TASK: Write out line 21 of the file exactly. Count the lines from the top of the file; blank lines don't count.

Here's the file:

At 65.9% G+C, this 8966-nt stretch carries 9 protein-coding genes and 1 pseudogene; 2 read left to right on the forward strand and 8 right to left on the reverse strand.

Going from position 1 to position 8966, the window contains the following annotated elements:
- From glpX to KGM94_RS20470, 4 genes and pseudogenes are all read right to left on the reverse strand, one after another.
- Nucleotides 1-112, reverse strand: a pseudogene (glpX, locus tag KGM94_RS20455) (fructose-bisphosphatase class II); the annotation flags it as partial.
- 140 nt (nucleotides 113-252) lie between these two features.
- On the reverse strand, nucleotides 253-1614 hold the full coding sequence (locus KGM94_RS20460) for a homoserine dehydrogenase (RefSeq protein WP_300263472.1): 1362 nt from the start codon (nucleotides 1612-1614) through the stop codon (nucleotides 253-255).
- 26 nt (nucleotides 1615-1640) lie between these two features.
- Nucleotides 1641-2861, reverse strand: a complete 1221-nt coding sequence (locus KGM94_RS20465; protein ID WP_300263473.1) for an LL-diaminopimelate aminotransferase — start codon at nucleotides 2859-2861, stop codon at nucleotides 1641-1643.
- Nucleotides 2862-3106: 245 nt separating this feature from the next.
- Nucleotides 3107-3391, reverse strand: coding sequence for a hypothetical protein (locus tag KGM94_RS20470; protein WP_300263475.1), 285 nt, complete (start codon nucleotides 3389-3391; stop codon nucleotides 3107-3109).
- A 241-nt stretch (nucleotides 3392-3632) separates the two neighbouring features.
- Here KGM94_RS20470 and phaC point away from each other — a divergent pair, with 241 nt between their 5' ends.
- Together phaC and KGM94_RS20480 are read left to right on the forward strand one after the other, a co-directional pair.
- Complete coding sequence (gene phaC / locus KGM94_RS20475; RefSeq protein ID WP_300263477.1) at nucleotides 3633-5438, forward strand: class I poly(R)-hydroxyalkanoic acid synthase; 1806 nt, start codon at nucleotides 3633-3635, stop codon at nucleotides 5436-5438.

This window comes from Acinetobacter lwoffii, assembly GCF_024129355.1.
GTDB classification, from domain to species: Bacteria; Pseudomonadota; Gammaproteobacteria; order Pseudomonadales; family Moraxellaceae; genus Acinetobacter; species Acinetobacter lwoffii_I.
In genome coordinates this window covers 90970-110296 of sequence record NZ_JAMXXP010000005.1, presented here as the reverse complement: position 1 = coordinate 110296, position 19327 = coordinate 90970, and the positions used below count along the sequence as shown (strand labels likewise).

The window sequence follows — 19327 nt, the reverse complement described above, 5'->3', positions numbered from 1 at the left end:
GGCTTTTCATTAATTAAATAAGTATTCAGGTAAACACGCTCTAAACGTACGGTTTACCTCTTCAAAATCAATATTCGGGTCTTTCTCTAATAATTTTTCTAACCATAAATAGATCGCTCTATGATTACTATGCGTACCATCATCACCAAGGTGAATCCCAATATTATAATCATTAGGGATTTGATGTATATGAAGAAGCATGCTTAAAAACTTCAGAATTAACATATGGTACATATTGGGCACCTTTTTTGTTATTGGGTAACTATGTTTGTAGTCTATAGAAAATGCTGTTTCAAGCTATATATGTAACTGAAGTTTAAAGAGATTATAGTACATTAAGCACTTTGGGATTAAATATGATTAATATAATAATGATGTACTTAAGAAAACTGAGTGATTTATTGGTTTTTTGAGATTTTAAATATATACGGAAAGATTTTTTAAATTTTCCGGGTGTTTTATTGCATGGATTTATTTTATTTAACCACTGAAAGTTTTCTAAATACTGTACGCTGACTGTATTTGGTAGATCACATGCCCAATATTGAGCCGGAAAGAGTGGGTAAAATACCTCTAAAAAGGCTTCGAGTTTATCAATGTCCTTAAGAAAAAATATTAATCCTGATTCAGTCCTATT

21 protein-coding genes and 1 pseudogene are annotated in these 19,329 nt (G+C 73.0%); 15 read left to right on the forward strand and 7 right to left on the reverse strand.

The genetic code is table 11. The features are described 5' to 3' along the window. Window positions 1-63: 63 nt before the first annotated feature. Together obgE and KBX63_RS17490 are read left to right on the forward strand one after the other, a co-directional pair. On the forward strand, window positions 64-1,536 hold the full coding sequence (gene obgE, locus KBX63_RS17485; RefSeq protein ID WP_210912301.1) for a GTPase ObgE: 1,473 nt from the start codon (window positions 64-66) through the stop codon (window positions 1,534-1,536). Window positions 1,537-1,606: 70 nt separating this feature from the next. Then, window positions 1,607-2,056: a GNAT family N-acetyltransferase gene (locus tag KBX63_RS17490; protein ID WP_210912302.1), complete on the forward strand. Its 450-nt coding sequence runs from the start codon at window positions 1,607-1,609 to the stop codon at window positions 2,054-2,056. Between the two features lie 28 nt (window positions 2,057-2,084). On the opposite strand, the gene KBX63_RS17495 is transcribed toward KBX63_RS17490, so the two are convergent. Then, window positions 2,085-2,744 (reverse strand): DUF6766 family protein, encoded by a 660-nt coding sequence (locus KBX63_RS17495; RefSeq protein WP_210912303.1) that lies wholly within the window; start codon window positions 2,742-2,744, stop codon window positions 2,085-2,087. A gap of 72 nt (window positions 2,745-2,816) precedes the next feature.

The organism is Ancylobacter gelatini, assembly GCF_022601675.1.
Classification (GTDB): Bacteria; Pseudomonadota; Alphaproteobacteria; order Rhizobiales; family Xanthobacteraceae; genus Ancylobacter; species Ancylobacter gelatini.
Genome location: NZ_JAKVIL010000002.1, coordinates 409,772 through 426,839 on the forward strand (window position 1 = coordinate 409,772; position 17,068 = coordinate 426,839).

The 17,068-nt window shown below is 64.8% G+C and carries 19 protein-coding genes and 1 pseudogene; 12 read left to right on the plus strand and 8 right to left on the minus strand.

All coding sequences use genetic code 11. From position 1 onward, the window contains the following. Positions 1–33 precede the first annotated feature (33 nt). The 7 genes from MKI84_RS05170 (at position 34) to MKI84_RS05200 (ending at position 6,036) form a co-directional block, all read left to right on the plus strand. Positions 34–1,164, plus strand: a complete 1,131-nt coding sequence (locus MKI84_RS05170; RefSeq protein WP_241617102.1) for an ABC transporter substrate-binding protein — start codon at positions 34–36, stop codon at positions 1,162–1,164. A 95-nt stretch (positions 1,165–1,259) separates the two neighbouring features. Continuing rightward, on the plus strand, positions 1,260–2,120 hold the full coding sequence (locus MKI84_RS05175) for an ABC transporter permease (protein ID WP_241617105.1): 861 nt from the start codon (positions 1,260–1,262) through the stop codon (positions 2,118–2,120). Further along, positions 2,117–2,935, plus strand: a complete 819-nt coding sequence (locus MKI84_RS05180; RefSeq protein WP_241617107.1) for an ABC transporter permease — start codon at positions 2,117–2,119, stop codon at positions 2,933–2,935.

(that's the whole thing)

The genetic code is table 11. The features are described 5' to 3' along the window. Window positions 1-63: 63 nt before the first annotated feature. Together obgE and KBX63_RS17490 are read left to right on the forward strand one after the other, a co-directional pair. On the forward strand, window positions 64-1,536 hold the full coding sequence (gene obgE, locus KBX63_RS17485; RefSeq protein ID WP_210912301.1) for a GTPase ObgE: 1,473 nt from the start codon (window positions 64-66) through the stop codon (window positions 1,534-1,536). Window positions 1,537-1,606: 70 nt separating this feature from the next. Then, window positions 1,607-2,056: a GNAT family N-acetyltransferase gene (locus tag KBX63_RS17490; protein ID WP_210912302.1), complete on the forward strand. Its 450-nt coding sequence runs from the start codon at window positions 1,607-1,609 to the stop codon at window positions 2,054-2,056. Between the two features lie 28 nt (window positions 2,057-2,084). On the opposite strand, the gene KBX63_RS17495 is transcribed toward KBX63_RS17490, so the two are convergent. Then, window positions 2,085-2,744 (reverse strand): DUF6766 family protein, encoded by a 660-nt coding sequence (locus KBX63_RS17495; RefSeq protein WP_210912303.1) that lies wholly within the window; start codon window positions 2,742-2,744, stop codon window positions 2,085-2,087. A gap of 72 nt (window positions 2,745-2,816) precedes the next feature.